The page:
In Vietnam, ‘they don’t shoot their workers’; in Cambodia, they do
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In Vietnam, ‘they don’t shoot their workers’; in Cambodia, they do

Prime Minister Hun Sen has said Cambodia’s garment workers are paid a fair wage, comparing the new monthly wage of $100 to Vietnam’s. He suggests the unions are too demanding and that investors will flee.  However, a researcher points out Vietnam is in flux too.

“In Vietnam there have been all kinds of strikes over the past 10 years. Tens of thousands of workers have gone on strikes.  It’s a very active worker community,” said labor researcher Dennis Arnold.  Arnold has written several reports on the garment industry in Southeast Asia and recently advised a fact-finding mission looking into the deaths of four Cambodian garment workers, with an additional one missing and assumed dead and over 30 injured.  The report, titled A Day that Shook Cambodia, found that Cambodia’s military provoked protestors and that some of the military did double duty by working for Yakjin Factory where the crackdown took place, in addition to their regular job.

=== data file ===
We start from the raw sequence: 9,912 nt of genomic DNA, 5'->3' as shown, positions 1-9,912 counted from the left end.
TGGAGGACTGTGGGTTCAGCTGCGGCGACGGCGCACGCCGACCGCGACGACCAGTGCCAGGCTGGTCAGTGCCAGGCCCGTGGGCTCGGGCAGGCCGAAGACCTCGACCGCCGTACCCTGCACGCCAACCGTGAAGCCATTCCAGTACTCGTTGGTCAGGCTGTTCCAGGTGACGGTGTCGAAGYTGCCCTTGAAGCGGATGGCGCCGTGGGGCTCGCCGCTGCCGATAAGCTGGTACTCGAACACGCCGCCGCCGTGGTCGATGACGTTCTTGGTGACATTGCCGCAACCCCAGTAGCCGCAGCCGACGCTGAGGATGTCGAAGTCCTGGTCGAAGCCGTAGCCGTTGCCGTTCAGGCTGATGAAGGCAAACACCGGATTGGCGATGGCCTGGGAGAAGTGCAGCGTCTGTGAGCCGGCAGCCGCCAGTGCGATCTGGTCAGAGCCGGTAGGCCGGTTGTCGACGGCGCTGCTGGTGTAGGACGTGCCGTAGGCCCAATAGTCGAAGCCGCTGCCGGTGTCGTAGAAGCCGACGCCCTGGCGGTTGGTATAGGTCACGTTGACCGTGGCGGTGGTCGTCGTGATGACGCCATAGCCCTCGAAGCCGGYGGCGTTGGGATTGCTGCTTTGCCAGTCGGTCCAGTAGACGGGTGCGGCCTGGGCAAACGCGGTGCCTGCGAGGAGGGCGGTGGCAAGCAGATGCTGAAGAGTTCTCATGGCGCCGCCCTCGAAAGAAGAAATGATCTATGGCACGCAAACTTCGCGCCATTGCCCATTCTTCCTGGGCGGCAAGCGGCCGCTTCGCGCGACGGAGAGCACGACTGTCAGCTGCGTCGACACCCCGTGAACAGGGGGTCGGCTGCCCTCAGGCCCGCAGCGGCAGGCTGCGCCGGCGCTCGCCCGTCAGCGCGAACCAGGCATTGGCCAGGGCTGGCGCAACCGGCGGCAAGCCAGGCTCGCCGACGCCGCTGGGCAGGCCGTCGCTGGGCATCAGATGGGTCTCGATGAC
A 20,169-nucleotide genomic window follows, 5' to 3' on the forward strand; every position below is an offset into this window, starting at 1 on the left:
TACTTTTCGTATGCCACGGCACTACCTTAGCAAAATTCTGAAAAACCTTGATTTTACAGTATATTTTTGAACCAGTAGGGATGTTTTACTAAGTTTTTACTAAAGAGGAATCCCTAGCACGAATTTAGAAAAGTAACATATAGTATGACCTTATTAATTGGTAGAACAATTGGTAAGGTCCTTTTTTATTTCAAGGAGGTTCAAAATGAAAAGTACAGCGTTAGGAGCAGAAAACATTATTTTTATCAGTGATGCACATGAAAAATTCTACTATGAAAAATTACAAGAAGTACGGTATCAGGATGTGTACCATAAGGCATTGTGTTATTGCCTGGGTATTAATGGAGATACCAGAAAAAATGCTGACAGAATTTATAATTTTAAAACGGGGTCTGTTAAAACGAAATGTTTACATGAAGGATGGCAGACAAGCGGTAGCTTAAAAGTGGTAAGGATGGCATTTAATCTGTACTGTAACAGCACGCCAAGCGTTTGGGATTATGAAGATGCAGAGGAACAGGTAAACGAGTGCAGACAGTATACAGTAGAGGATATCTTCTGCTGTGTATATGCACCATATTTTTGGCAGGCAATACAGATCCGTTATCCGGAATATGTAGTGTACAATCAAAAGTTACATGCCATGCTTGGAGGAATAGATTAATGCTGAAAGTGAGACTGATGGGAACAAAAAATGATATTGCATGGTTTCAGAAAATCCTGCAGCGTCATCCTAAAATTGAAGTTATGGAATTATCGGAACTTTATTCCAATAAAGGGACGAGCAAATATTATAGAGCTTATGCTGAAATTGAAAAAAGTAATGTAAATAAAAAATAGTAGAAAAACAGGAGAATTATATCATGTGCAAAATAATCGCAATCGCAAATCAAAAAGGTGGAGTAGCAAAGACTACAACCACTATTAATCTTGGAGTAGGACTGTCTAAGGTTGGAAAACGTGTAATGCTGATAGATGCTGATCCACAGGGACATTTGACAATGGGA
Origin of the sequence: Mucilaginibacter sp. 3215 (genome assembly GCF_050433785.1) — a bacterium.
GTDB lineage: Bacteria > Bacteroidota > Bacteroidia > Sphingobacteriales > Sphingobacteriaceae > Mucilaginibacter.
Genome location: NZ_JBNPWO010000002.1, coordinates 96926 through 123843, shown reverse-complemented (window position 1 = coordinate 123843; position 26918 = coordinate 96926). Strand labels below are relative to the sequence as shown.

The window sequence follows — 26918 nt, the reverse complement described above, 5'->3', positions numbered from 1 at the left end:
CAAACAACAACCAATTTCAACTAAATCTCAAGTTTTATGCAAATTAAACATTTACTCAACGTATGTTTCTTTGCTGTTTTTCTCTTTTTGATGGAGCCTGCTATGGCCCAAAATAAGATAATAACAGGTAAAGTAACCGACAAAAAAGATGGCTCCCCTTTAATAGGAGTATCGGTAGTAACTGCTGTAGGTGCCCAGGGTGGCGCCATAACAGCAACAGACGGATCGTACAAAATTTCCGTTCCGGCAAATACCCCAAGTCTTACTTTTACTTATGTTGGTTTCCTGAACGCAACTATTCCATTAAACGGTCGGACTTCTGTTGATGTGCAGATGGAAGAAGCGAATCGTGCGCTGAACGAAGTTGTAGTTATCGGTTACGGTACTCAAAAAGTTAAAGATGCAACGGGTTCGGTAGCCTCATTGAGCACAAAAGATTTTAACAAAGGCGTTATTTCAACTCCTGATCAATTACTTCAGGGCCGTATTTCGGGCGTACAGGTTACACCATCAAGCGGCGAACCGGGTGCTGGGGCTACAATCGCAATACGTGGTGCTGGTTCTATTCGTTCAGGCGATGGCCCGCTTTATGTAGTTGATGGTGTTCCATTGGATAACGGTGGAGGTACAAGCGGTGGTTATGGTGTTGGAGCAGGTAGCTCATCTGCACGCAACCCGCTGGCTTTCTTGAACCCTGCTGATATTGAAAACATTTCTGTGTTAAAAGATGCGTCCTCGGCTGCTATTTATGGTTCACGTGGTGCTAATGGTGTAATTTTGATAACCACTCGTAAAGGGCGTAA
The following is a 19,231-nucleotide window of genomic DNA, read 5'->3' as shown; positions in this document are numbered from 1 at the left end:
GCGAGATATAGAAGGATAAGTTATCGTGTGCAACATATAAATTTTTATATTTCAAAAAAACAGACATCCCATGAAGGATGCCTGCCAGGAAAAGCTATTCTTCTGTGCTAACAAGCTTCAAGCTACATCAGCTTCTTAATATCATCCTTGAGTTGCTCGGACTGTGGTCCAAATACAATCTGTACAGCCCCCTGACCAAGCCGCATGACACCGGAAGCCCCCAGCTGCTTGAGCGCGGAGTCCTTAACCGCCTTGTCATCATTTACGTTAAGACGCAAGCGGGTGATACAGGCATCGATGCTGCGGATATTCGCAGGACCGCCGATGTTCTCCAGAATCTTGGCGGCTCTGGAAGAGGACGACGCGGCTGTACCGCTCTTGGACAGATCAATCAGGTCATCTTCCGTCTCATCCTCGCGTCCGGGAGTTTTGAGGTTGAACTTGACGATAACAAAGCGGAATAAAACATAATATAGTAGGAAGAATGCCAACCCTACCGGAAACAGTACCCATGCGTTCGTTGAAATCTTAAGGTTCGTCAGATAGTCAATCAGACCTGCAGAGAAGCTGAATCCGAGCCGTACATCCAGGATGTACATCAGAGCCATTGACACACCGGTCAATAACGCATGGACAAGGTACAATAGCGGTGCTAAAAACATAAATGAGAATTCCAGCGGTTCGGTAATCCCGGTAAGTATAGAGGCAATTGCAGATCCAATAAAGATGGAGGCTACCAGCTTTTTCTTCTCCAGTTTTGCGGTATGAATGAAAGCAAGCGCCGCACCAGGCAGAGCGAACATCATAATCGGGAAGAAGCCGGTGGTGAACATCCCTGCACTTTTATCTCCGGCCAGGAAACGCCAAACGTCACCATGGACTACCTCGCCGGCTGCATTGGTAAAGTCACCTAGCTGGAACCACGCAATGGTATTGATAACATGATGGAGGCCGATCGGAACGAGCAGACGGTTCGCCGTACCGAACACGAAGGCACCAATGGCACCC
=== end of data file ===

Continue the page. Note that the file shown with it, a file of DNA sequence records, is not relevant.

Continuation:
The government has alleged that the strikers were “extremists” but Arnold points out that strikes are common in Vietnam as well but are relatively unreported in the media compared to Cambodia.

“Unions [in Vietnam] mediate between the government and workers, they aren’t true representatives of workers’ interests,“ explained Arnold.  “Yet you see a lot of ‘wildcat’ [worker-led, technically illegal] strikes there.”